By Vanessa Walsh for the Public Policy Clinic blog.
On October 6, 2014, the Public Policy Clinic released its report, From Fingerpaint to Fingerprints: The School to Prison Pipeline in Utah. Among other things, the report shows over 1,200 disciplinary actions were given in Utah elementary schools in 2011—including law enforcement referrals, school-related arrests, and expulsions. The data shows that children with disabilities are twice as likely to be disciplined at school as their non disabled peers and that children of color are 1.5 to 3.5 times more likely to be disciplined than white children.
The report provides examples of steps taken in Utah and by the Federal government, including the use of Positive Behavioral Interventions and Supports (PBIS) and restorative practices in Utah’s schools. While these are positive first steps, more must be done.
The report is meant to share the data and start a statewide dialogue about this issue. The Public Policy Clinic is actively working on engaging the community in this issue. Many of the children being disciplined have learning disabilities, live in poverty, or have histories of abuse and neglect. They would benefit from additional educational and counseling services instead of suspensions and expulsions.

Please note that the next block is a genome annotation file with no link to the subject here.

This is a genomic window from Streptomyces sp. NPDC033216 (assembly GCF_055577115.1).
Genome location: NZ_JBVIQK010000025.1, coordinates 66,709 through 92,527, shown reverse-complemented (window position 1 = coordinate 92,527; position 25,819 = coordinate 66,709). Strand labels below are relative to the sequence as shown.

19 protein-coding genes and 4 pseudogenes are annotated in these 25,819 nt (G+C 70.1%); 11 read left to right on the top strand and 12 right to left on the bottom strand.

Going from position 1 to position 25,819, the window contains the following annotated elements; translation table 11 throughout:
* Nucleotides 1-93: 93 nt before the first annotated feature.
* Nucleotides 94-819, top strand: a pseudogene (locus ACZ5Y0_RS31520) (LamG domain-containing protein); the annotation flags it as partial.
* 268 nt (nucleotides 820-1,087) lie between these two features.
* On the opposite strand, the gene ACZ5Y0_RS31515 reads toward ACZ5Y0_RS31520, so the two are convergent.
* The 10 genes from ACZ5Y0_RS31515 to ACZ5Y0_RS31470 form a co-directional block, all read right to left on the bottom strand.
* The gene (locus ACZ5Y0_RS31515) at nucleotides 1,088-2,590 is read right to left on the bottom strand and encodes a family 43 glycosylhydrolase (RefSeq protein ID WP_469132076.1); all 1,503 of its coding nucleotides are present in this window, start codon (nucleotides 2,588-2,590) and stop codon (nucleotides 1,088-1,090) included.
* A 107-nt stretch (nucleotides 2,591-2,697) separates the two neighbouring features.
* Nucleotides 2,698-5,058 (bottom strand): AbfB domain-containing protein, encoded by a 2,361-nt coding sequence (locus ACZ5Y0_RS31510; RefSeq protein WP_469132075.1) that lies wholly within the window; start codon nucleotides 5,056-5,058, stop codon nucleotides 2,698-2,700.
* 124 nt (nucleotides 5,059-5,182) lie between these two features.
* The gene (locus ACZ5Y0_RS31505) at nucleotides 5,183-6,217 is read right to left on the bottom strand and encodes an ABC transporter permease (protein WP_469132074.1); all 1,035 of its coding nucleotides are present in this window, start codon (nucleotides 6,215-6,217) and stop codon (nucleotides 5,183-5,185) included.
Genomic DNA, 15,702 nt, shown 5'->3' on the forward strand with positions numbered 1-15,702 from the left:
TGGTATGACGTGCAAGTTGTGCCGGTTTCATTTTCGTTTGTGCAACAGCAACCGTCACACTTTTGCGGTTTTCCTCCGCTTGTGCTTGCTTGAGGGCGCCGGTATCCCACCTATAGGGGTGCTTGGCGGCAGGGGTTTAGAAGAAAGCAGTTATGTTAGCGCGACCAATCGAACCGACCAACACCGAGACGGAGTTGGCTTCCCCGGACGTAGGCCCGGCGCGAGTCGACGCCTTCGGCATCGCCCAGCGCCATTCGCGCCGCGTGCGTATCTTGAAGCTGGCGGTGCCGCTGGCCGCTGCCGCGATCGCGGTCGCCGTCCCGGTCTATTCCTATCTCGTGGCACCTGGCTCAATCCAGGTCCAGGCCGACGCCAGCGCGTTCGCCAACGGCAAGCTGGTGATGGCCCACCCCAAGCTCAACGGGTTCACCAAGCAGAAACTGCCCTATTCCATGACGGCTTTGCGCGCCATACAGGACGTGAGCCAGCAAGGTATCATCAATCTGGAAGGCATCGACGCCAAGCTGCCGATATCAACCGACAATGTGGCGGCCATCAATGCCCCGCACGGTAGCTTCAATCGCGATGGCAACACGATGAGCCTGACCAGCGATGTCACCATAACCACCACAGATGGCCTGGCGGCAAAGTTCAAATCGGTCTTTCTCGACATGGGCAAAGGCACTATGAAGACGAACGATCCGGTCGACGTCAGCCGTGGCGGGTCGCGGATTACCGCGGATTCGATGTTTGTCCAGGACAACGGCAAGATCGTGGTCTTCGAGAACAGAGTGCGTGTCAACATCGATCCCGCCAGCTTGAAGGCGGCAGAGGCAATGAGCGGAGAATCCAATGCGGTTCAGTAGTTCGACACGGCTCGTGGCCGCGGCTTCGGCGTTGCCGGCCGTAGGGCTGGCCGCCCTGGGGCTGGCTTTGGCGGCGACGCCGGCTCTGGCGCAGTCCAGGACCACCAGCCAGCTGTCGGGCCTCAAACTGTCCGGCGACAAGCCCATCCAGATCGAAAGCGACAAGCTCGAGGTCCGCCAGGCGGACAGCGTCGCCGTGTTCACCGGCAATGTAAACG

Students in the Clinic are meeting with Utah representatives and senators with the objective of finding a sponsor to create a state taskforce to examine this issue. The legislature is in the best position to take the lead and jump-start the conversation about how we can do a better job of keeping our kids in school. It is also in the best position to make sure key stakeholders—educators, parent groups, school administrators, school resource officers, and judges—are included.
Community investment in this dialogue and a commitment to create sustainable change will be the only way we can eliminate the school-to-prison pipeline in our state.